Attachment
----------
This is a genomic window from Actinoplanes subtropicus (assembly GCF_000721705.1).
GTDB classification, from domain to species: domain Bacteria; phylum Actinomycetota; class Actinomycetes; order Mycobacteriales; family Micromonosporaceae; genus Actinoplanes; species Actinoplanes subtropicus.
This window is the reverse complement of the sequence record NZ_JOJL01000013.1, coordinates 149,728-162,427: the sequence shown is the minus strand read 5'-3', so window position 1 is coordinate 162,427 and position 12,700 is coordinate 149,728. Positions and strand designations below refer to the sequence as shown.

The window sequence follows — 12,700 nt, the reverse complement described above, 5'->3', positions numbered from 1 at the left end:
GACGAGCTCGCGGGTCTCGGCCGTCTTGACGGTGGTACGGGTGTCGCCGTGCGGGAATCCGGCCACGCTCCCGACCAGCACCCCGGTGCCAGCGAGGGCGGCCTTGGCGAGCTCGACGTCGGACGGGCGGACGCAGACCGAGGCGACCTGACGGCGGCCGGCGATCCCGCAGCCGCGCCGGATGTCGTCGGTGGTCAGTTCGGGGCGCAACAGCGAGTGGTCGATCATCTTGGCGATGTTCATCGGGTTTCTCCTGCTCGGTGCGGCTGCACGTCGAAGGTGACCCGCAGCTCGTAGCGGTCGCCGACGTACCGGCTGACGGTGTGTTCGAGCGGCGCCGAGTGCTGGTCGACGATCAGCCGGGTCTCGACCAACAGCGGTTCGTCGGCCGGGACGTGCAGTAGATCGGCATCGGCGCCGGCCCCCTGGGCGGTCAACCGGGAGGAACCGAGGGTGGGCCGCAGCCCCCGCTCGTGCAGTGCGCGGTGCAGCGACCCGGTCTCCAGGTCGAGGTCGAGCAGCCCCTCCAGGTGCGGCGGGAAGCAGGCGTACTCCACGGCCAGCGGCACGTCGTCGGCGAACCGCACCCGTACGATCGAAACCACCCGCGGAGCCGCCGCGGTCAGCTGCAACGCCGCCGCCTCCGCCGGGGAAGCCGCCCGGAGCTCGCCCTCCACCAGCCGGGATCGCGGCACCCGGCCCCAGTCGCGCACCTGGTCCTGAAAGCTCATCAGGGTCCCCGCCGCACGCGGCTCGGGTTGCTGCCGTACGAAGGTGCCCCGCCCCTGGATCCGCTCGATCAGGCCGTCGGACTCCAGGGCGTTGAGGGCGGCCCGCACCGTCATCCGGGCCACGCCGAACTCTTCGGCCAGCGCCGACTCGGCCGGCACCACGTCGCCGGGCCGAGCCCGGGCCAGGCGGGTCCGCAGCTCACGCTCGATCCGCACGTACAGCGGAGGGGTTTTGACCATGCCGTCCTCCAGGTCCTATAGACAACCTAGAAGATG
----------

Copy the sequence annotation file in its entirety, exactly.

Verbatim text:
This is a genomic window from Actinoplanes subtropicus (assembly GCF_000721705.1).
GTDB classification, from domain to species: domain Bacteria; phylum Actinomycetota; class Actinomycetes; order Mycobacteriales; family Micromonosporaceae; genus Actinoplanes; species Actinoplanes subtropicus.
This window is the reverse complement of the sequence record NZ_JOJL01000013.1, coordinates 149,728-162,427: the sequence shown is the minus strand read 5'-3', so window position 1 is coordinate 162,427 and position 12,700 is coordinate 149,728. Positions and strand designations below refer to the sequence as shown.

The window sequence follows — 12,700 nt, the reverse complement described above, 5'->3', positions numbered from 1 at the left end:
GACGAGCTCGCGGGTCTCGGCCGTCTTGACGGTGGTACGGGTGTCGCCGTGCGGGAATCCGGCCACGCTCCCGACCAGCACCCCGGTGCCAGCGAGGGCGGCCTTGGCGAGCTCGACGTCGGACGGGCGGACGCAGACCGAGGCGACCTGACGGCGGCCGGCGATCCCGCAGCCGCGCCGGATGTCGTCGGTGGTCAGTTCGGGGCGCAACAGCGAGTGGTCGATCATCTTGGCGATGTTCATCGGGTTTCTCCTGCTCGGTGCGGCTGCACGTCGAAGGTGACCCGCAGCTCGTAGCGGTCGCCGACGTACCGGCTGACGGTGTGTTCGAGCGGCGCCGAGTGCTGGTCGACGATCAGCCGGGTCTCGACCAACAGCGGTTCGTCGGCCGGGACGTGCAGTAGATCGGCATCGGCGCCGGCCCCCTGGGCGGTCAACCGGGAGGAACCGAGGGTGGGCCGCAGCCCCCGCTCGTGCAGTGCGCGGTGCAGCGACCCGGTCTCCAGGTCGAGGTCGAGCAGCCCCTCCAGGTGCGGCGGGAAGCAGGCGTACTCCACGGCCAGCGGCACGTCGTCGGCGAACCGCACCCGTACGATCGAAACCACCCGCGGAGCCGCCGCGGTCAGCTGCAACGCCGCCGCCTCCGCCGGGGAAGCCGCCCGGAGCTCGCCCTCCACCAGCCGGGATCGCGGCACCCGGCCCCAGTCGCGCACCTGGTCCTGAAAGCTCATCAGGGTCCCCGCCGCACGCGGCTCGGGTTGCTGCCGTACGAAGGTGCCCCGCCCCTGGATCCGCTCGATCAGGCCGTCGGACTCCAGGGCGTTGAGGGCGGCCCGCACCGTCATCCGGGCCACGCCGAACTCTTCGGCCAGCGCCGACTCGGCCGGCACCACGTCGCCGGGCCGAGCCCGGGCCAGGCGGGTCCGCAGCTCACGCTCGATCCGCACGTACAGCGGAGGGGTTTTGACCATGCCGTCCTCCAGGTCCTATAGACAACCTAGAAGATG